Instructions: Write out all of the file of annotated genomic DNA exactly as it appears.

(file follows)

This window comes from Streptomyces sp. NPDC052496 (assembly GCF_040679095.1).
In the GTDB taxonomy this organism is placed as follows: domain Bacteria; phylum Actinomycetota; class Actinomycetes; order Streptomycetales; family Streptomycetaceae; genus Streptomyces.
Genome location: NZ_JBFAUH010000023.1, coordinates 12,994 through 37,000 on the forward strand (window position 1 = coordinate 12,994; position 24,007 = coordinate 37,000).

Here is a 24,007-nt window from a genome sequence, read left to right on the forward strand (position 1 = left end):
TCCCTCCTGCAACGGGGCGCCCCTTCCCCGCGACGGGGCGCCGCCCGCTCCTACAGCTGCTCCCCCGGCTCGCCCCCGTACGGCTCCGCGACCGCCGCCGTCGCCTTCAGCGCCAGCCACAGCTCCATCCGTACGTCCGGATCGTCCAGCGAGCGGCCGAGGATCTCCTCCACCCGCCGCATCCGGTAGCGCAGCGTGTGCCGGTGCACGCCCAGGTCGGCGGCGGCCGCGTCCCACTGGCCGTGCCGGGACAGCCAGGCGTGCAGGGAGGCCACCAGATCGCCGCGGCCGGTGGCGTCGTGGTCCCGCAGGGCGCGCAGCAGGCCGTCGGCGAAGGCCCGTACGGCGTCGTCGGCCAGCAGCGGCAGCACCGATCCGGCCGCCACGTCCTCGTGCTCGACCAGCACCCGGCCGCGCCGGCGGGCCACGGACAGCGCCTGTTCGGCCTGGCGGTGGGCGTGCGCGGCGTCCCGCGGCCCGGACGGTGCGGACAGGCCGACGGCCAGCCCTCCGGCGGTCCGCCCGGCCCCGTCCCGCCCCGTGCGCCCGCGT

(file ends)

This window comes from Streptomyces sp. NPDC052496 (assembly GCF_040679095.1).
In the GTDB taxonomy this organism is placed as follows: domain Bacteria; phylum Actinomycetota; class Actinomycetes; order Streptomycetales; family Streptomycetaceae; genus Streptomyces.
Genome location: NZ_JBFAUH010000023.1, coordinates 12,994 through 37,000 on the forward strand (window position 1 = coordinate 12,994; position 24,007 = coordinate 37,000).

Here is a 24,007-nt window from a genome sequence, read left to right on the forward strand (position 1 = left end):
TCCCTCCTGCAACGGGGCGCCCCTTCCCCGCGACGGGGCGCCGCCCGCTCCTACAGCTGCTCCCCCGGCTCGCCCCCGTACGGCTCCGCGACCGCCGCCGTCGCCTTCAGCGCCAGCCACAGCTCCATCCGTACGTCCGGATCGTCCAGCGAGCGGCCGAGGATCTCCTCCACCCGCCGCATCCGGTAGCGCAGCGTGTGCCGGTGCACGCCCAGGTCGGCGGCGGCCGCGTCCCACTGGCCGTGCCGGGACAGCCAGGCGTGCAGGGAGGCCACCAGATCGCCGCGGCCGGTGGCGTCGTGGTCCCGCAGGGCGCGCAGCAGGCCGTCGGCGAAGGCCCGTACGGCGTCGTCGGCCAGCAGCGGCAGCACCGATCCGGCCGCCACGTCCTCGTGCTCGACCAGCACCCGGCCGCGCCGGCGGGCCACGGACAGCGCCTGTTCGGCCTGGCGGTGGGCGTGCGCGGCGTCCCGCGGCCCGGACGGTGCGGACAGGCCGACGGCCAGCCCTCCGGCGGTCCGCCCGGCCCCGTCCCGCCCCGTGCGCCCGCGT